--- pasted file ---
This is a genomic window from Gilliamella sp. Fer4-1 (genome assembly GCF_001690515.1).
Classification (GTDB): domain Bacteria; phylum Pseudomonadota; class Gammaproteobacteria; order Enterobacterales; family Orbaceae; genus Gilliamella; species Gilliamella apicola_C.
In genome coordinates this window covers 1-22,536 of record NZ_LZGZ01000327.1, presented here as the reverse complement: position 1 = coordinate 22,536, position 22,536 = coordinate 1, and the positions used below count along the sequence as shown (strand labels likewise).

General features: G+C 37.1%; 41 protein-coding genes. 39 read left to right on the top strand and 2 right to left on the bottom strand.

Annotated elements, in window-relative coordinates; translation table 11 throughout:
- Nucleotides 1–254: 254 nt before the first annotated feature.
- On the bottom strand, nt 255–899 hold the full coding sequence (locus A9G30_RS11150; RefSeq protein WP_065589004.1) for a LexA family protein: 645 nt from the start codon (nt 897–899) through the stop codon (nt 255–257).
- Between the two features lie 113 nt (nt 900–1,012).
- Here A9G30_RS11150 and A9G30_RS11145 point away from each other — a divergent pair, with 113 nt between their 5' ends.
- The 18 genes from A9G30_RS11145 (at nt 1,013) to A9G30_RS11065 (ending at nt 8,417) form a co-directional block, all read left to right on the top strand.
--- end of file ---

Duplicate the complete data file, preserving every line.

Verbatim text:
This is a genomic window from Gilliamella sp. Fer4-1 (genome assembly GCF_001690515.1).
Classification (GTDB): domain Bacteria; phylum Pseudomonadota; class Gammaproteobacteria; order Enterobacterales; family Orbaceae; genus Gilliamella; species Gilliamella apicola_C.
In genome coordinates this window covers 1-22,536 of record NZ_LZGZ01000327.1, presented here as the reverse complement: position 1 = coordinate 22,536, position 22,536 = coordinate 1, and the positions used below count along the sequence as shown (strand labels likewise).

General features: G+C 37.1%; 41 protein-coding genes. 39 read left to right on the top strand and 2 right to left on the bottom strand.

Annotated elements, in window-relative coordinates; translation table 11 throughout:
- Nucleotides 1–254: 254 nt before the first annotated feature.
- On the bottom strand, nt 255–899 hold the full coding sequence (locus A9G30_RS11150; RefSeq protein WP_065589004.1) for a LexA family protein: 645 nt from the start codon (nt 897–899) through the stop codon (nt 255–257).
- Between the two features lie 113 nt (nt 900–1,012).
- Here A9G30_RS11150 and A9G30_RS11145 point away from each other — a divergent pair, with 113 nt between their 5' ends.
- The 18 genes from A9G30_RS11145 (at nt 1,013) to A9G30_RS11065 (ending at nt 8,417) form a co-directional block, all read left to right on the top strand.